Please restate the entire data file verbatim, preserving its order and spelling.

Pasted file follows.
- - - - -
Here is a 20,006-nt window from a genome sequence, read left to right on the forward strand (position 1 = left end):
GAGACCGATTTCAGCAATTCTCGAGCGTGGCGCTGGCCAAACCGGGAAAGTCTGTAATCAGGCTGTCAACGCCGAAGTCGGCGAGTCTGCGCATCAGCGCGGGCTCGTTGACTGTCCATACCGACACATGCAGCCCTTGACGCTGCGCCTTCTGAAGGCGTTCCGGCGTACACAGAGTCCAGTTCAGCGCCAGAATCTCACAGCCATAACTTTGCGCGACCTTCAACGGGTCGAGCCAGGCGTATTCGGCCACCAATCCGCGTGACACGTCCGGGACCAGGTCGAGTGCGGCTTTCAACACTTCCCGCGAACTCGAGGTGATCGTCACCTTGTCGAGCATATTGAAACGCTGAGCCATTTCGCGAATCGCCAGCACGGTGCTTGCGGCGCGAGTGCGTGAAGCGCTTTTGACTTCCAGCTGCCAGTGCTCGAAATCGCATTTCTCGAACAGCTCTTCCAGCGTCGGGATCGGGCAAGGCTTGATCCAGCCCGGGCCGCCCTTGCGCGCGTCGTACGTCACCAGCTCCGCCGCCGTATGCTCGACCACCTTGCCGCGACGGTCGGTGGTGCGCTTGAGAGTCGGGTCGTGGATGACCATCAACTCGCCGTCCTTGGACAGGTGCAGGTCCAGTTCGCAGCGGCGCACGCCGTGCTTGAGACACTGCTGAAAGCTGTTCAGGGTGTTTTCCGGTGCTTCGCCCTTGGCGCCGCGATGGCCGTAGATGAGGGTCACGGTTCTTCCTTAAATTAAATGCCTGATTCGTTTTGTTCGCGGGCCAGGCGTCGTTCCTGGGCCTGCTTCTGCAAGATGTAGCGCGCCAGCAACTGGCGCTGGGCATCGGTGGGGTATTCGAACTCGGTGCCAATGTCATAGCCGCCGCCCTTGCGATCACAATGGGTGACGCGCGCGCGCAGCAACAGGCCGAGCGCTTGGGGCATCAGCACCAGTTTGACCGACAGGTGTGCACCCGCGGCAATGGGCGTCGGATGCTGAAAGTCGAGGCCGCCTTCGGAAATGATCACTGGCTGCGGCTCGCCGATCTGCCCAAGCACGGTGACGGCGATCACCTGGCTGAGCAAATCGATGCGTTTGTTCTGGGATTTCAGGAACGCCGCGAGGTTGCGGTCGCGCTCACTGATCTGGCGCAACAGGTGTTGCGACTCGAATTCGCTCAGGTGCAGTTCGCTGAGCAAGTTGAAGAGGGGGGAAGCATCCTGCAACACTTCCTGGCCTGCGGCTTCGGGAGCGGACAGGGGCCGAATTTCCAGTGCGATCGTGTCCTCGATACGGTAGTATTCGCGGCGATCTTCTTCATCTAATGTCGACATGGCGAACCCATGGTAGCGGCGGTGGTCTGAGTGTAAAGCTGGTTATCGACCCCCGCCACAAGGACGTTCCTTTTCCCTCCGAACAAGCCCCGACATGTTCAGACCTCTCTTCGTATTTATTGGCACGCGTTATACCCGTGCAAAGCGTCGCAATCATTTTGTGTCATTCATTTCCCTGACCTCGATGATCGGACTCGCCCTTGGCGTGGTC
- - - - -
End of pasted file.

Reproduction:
Here is a 20,006-nt window from a genome sequence, read left to right on the forward strand (position 1 = left end):
GAGACCGATTTCAGCAATTCTCGAGCGTGGCGCTGGCCAAACCGGGAAAGTCTGTAATCAGGCTGTCAACGCCGAAGTCGGCGAGTCTGCGCATCAGCGCGGGCTCGTTGACTGTCCATACCGACACATGCAGCCCTTGACGCTGCGCCTTCTGAAGGCGTTCCGGCGTACACAGAGTCCAGTTCAGCGCCAGAATCTCACAGCCATAACTTTGCGCGACCTTCAACGGGTCGAGCCAGGCGTATTCGGCCACCAATCCGCGTGACACGTCCGGGACCAGGTCGAGTGCGGCTTTCAACACTTCCCGCGAACTCGAGGTGATCGTCACCTTGTCGAGCATATTGAAACGCTGAGCCATTTCGCGAATCGCCAGCACGGTGCTTGCGGCGCGAGTGCGTGAAGCGCTTTTGACTTCCAGCTGCCAGTGCTCGAAATCGCATTTCTCGAACAGCTCTTCCAGCGTCGGGATCGGGCAAGGCTTGATCCAGCCCGGGCCGCCCTTGCGCGCGTCGTACGTCACCAGCTCCGCCGCCGTATGCTCGACCACCTTGCCGCGACGGTCGGTGGTGCGCTTGAGAGTCGGGTCGTGGATGACCATCAACTCGCCGTCCTTGGACAGGTGCAGGTCCAGTTCGCAGCGGCGCACGCCGTGCTTGAGACACTGCTGAAAGCTGTTCAGGGTGTTTTCCGGTGCTTCGCCCTTGGCGCCGCGATGGCCGTAGATGAGGGTCACGGTTCTTCCTTAAATTAAATGCCTGATTCGTTTTGTTCGCGGGCCAGGCGTCGTTCCTGGGCCTGCTTCTGCAAGATGTAGCGCGCCAGCAACTGGCGCTGGGCATCGGTGGGGTATTCGAACTCGGTGCCAATGTCATAGCCGCCGCCCTTGCGATCACAATGGGTGACGCGCGCGCGCAGCAACAGGCCGAGCGCTTGGGGCATCAGCACCAGTTTGACCGACAGGTGTGCACCCGCGGCAATGGGCGTCGGATGCTGAAAGTCGAGGCCGCCTTCGGAAATGATCACTGGCTGCGGCTCGCCGATCTGCCCAAGCACGGTGACGGCGATCACCTGGCTGAGCAAATCGATGCGTTTGTTCTGGGATTTCAGGAACGCCGCGAGGTTGCGGTCGCGCTCACTGATCTGGCGCAACAGGTGTTGCGACTCGAATTCGCTCAGGTGCAGTTCGCTGAGCAAGTTGAAGAGGGGGGAAGCATCCTGCAACACTTCCTGGCCTGCGGCTTCGGGAGCGGACAGGGGCCGAATTTCCAGTGCGATCGTGTCCTCGATACGGTAGTATTCGCGGCGATCTTCTTCATCTAATGTCGACATGGCGAACCCATGGTAGCGGCGGTGGTCTGAGTGTAAAGCTGGTTATCGACCCCCGCCACAAGGACGTTCCTTTTCCCTCCGAACAAGCCCCGACATGTTCAGACCTCTCTTCGTATTTATTGGCACGCGTTATACCCGTGCAAAGCGTCGCAATCATTTTGTGTCATTCATTTCCCTGACCTCGATGATCGGACTCGCCCTTGGCGTGGTC